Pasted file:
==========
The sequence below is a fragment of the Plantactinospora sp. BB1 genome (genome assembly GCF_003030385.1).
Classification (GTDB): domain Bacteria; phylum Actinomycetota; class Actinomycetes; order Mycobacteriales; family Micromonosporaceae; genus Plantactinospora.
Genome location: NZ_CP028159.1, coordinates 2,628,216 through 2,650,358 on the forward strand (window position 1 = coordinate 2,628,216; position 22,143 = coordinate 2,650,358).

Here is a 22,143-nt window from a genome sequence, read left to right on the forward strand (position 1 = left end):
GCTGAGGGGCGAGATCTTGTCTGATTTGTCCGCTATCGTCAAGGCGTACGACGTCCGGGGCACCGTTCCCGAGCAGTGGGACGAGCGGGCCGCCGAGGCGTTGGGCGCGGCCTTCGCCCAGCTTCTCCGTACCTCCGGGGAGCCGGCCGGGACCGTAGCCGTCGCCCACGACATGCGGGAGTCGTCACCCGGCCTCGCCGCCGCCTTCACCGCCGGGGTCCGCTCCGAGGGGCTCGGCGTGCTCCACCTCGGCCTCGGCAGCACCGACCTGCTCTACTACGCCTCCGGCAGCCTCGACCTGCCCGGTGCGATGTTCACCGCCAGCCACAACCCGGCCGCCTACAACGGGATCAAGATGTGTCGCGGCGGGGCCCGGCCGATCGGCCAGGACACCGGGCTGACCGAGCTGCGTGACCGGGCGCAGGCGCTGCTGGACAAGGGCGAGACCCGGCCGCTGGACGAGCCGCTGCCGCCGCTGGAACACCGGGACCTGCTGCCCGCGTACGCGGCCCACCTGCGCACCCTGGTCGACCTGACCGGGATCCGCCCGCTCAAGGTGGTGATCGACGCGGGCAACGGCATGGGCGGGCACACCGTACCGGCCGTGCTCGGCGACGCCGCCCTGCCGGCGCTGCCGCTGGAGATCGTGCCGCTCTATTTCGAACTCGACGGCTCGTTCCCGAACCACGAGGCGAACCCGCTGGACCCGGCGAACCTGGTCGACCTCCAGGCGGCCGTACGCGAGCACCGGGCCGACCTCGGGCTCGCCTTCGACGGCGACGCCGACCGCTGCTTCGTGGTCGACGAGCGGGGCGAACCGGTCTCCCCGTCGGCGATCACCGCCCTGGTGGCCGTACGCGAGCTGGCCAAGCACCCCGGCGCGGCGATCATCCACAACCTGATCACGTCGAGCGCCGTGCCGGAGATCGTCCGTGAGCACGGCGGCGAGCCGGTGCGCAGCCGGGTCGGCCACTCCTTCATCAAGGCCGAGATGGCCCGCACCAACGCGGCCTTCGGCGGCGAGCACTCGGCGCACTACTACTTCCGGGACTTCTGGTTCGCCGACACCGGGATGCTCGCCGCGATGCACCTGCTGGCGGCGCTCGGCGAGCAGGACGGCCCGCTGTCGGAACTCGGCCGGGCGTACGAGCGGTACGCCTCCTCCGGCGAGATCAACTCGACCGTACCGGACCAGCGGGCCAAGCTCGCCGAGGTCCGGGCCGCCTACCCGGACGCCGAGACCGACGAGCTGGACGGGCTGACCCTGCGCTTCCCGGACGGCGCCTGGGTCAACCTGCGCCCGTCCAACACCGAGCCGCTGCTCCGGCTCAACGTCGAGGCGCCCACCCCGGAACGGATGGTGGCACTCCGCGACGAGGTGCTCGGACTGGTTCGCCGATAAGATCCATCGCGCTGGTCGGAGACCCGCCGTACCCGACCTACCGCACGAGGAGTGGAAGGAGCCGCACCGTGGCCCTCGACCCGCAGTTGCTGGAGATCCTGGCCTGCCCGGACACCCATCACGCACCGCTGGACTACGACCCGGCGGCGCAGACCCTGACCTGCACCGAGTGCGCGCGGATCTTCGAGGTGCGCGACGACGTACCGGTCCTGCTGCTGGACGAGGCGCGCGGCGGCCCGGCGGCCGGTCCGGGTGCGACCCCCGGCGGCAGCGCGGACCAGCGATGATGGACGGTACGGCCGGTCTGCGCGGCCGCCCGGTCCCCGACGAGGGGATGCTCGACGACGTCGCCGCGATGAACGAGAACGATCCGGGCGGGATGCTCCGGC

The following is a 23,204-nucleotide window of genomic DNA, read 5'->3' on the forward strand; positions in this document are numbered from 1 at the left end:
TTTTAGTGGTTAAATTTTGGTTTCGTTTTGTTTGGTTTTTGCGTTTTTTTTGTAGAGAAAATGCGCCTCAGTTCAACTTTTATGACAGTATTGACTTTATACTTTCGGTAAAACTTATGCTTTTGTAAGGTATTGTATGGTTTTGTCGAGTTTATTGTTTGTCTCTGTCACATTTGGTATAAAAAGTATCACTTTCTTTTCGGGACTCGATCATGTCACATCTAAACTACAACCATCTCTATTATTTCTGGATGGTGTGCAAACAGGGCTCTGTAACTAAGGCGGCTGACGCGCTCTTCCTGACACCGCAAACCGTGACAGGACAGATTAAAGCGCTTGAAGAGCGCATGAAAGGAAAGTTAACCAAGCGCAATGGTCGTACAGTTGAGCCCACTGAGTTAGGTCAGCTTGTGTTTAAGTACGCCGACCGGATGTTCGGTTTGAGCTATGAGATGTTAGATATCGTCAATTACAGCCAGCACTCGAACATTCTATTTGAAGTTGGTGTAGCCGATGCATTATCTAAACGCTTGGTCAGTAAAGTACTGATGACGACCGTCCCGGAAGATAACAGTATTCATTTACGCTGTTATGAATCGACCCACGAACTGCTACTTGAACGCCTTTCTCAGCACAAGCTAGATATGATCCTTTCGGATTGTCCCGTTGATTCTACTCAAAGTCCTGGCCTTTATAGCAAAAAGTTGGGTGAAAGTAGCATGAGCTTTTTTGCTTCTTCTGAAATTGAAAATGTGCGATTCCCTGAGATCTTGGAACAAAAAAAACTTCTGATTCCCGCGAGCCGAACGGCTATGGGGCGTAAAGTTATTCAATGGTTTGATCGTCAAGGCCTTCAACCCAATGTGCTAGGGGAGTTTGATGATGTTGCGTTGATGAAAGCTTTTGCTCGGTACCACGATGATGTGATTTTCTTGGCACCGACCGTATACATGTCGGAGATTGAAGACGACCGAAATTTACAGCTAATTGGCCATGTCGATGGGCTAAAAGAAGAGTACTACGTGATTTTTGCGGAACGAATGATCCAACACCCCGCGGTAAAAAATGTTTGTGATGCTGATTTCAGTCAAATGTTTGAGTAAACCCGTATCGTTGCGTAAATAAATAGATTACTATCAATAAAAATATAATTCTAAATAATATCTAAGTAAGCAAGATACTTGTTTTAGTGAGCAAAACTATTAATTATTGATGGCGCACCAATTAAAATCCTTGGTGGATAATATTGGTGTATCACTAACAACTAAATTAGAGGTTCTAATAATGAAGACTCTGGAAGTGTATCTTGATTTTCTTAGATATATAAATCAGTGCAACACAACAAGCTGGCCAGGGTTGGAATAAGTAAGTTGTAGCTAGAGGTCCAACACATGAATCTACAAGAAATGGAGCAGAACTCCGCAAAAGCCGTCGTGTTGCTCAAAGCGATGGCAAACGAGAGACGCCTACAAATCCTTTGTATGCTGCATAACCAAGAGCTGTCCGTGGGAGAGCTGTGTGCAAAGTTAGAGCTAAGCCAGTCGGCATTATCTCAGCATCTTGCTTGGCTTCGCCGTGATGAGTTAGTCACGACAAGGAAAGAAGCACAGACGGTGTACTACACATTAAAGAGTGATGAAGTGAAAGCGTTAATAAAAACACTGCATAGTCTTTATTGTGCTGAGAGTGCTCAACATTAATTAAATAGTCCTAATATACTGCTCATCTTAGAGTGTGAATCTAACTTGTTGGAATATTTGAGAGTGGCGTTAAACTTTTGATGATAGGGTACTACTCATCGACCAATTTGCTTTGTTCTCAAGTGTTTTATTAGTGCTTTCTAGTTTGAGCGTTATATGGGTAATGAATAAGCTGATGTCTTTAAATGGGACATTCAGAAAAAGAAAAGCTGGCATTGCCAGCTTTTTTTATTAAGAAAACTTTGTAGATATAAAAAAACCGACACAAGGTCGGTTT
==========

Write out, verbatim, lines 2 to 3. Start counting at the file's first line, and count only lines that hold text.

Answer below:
Classification (GTDB): domain Bacteria; phylum Actinomycetota; class Actinomycetes; order Mycobacteriales; family Micromonosporaceae; genus Plantactinospora.
Genome location: NZ_CP028159.1, coordinates 2,628,216 through 2,650,358 on the forward strand (window position 1 = coordinate 2,628,216; position 22,143 = coordinate 2,650,358).